- NYC mayoral hopeful Andrew Yang held a press conference dedicated to anti-Asian hate on Tuesday.
- Yang responded to a New York Daily News cartoon of him in Times Square and a recent subway attack.
- He also warned campaign rivals over taking advantage of an “anti-Asian sentiment” in the city.
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In response to another recent subway attack and a widely-condemned New York Daily News cartoon depicting him as an Asian tourist, Democratic New York City mayoral hopeful Andrew Yang called out a rise in “anti-Asian sentiment” and hate crimes at a press conference Tuesday at the 21st Street-Queensbridge F train stop.
He was joined by his wife, Evelyn, a Queens native, who described the cartoon as a “racist disfiguration” of her husband’s face.
-Evelyn Yang (@EvelynYang) May 24, 2021
Yang also warned his campaign rivals not to take advantage of any anti-Asian sentiment in the city, saying he normally wants to give people “the benefit of the doubt,” but that in light of recent events, continued broadsides against him as a neophyte and fake New Yorker have made a connection “impossible to ignore.”
“I’m talking about statements that are over the course of a campaign that has been going on for months,” Yang said of rival campaigns either explicitly or implicitly saying that he is not a true New Yorker.
Yang specifically referenced a spokesman for City Comptroller Scott Stringer saying “We welcome Andrew Yang to the mayor’s race – and to New York City” back in January, but otherwise refrained from calling out any competitors directly.
Evelyn, who became visibly emotional when she spoke at the news conference, decried a “toxic narrative” of her husband being “not a real New Yorker … somehow more foreign, less of this place.”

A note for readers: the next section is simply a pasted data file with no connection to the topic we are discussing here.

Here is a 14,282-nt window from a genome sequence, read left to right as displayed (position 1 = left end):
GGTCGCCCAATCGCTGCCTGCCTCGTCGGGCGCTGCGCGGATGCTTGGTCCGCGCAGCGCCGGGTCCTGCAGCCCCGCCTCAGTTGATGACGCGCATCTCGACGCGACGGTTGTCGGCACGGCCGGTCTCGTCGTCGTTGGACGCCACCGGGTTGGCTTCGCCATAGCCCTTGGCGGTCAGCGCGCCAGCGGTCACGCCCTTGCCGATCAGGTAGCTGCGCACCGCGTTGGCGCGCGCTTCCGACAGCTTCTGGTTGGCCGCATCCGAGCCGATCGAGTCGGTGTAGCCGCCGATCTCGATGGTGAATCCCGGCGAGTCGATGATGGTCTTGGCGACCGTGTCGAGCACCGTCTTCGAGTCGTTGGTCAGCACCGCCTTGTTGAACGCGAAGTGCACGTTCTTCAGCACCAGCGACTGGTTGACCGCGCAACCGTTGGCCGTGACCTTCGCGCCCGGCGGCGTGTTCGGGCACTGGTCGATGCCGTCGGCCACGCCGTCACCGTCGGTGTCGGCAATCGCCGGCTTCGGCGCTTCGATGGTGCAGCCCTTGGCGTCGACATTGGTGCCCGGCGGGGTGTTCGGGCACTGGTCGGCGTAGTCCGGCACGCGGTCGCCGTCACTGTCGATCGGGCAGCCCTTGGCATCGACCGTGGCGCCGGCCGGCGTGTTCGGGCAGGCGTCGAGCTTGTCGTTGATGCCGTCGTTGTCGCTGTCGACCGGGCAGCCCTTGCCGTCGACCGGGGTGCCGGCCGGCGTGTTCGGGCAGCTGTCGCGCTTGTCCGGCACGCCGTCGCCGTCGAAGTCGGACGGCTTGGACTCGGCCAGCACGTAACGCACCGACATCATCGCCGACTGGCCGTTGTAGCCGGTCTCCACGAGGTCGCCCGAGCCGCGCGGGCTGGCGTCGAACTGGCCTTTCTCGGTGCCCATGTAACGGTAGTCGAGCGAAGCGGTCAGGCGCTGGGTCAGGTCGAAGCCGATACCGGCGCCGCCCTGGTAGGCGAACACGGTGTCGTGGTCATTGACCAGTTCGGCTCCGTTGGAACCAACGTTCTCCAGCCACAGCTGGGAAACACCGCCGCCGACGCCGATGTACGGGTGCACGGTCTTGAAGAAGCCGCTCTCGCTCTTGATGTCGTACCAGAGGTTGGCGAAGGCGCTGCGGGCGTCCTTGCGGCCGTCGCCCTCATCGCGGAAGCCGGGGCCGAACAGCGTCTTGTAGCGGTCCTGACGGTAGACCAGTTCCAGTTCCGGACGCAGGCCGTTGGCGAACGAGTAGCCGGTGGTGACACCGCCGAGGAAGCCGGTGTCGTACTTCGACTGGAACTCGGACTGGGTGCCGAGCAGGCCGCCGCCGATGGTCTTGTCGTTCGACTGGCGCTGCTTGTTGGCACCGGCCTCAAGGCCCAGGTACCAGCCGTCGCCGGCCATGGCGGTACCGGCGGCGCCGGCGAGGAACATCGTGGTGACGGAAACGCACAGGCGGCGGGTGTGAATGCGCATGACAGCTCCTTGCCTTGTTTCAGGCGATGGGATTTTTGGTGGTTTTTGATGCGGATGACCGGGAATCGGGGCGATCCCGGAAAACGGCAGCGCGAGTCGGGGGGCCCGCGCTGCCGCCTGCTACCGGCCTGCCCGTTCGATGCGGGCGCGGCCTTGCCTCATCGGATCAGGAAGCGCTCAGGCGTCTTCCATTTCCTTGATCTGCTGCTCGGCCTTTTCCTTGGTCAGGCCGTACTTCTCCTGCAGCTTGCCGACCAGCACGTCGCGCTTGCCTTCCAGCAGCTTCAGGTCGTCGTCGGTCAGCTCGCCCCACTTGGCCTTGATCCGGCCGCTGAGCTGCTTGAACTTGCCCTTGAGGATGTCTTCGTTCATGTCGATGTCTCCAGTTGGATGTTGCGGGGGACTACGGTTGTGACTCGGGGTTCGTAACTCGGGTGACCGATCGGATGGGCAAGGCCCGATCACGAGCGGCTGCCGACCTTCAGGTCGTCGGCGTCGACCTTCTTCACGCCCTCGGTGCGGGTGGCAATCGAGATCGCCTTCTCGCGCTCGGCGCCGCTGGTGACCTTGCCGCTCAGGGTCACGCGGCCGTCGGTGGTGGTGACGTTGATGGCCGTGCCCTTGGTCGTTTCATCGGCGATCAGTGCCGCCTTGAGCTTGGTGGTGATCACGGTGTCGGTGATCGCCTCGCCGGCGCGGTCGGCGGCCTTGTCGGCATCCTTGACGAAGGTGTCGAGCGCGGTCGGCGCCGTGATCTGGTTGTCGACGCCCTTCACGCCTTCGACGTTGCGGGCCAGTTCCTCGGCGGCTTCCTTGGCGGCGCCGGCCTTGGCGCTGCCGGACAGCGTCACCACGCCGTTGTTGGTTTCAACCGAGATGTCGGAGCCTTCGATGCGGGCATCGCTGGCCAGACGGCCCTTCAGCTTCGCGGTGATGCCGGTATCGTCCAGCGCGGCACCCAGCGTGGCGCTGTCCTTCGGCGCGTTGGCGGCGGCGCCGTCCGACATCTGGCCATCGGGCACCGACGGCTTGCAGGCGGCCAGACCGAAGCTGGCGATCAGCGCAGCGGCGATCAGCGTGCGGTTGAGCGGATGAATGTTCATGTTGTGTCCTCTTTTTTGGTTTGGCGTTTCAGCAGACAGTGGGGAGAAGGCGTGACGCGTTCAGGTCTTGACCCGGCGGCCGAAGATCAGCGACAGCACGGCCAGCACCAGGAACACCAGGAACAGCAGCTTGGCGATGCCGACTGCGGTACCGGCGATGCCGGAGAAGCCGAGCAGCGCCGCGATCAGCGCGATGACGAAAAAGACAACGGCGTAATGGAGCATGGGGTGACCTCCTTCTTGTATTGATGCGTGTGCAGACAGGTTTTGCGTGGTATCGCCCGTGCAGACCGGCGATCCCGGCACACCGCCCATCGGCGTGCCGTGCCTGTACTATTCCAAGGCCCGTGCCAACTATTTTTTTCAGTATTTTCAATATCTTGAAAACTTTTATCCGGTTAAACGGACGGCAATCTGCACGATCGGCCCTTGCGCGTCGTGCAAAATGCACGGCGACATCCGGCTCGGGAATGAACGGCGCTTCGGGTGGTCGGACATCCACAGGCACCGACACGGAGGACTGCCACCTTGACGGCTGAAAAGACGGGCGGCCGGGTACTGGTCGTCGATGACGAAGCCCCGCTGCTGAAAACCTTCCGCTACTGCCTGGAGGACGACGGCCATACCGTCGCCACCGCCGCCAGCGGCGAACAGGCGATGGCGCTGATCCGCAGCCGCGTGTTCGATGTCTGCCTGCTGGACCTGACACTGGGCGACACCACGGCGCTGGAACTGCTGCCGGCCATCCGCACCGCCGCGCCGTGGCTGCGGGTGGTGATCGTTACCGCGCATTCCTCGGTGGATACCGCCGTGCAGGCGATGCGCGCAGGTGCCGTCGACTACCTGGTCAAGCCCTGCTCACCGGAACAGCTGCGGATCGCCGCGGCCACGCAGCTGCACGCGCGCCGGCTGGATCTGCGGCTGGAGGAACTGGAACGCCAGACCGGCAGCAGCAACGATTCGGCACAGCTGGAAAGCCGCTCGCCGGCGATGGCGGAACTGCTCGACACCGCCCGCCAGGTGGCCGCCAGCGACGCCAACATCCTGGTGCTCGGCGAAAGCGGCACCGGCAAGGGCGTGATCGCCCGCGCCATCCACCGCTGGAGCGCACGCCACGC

Yang was joined by several prominent city and state lawmakers of Asian descent, several of whom spoke about their experiences with racism while out in public.
Through most of the crowded primary campaign, Yang has held off from attacking competitors, even heaping praise on some, such as former Sanitation Commissioner Kathryn Garcia, whom he said would be an ideal deputy mayor given her experience in city government.
However, Yang began a recent event about lowering the city voting age to 16 by criticizing Brooklyn Borough President Eric Adams over alleged campaign finance violations in the Big Apple’s public funds matching system, which were unearthed in a New York Times investigation.
Adams, who has traded places with Yang for first and second in the limited public polling so far, has been more assertive in his attacks against Yang in recent weeks.
“Choose your side. The good side or the Yang side,” Adams told reporters the same day Yang went after him over the matching donations from developers who lobbied him over zoning changes.
The borough president’s campaign also released a statement earlier in the race, saying, “Eric doesn’t need a tour of Brownsville. He was born there.”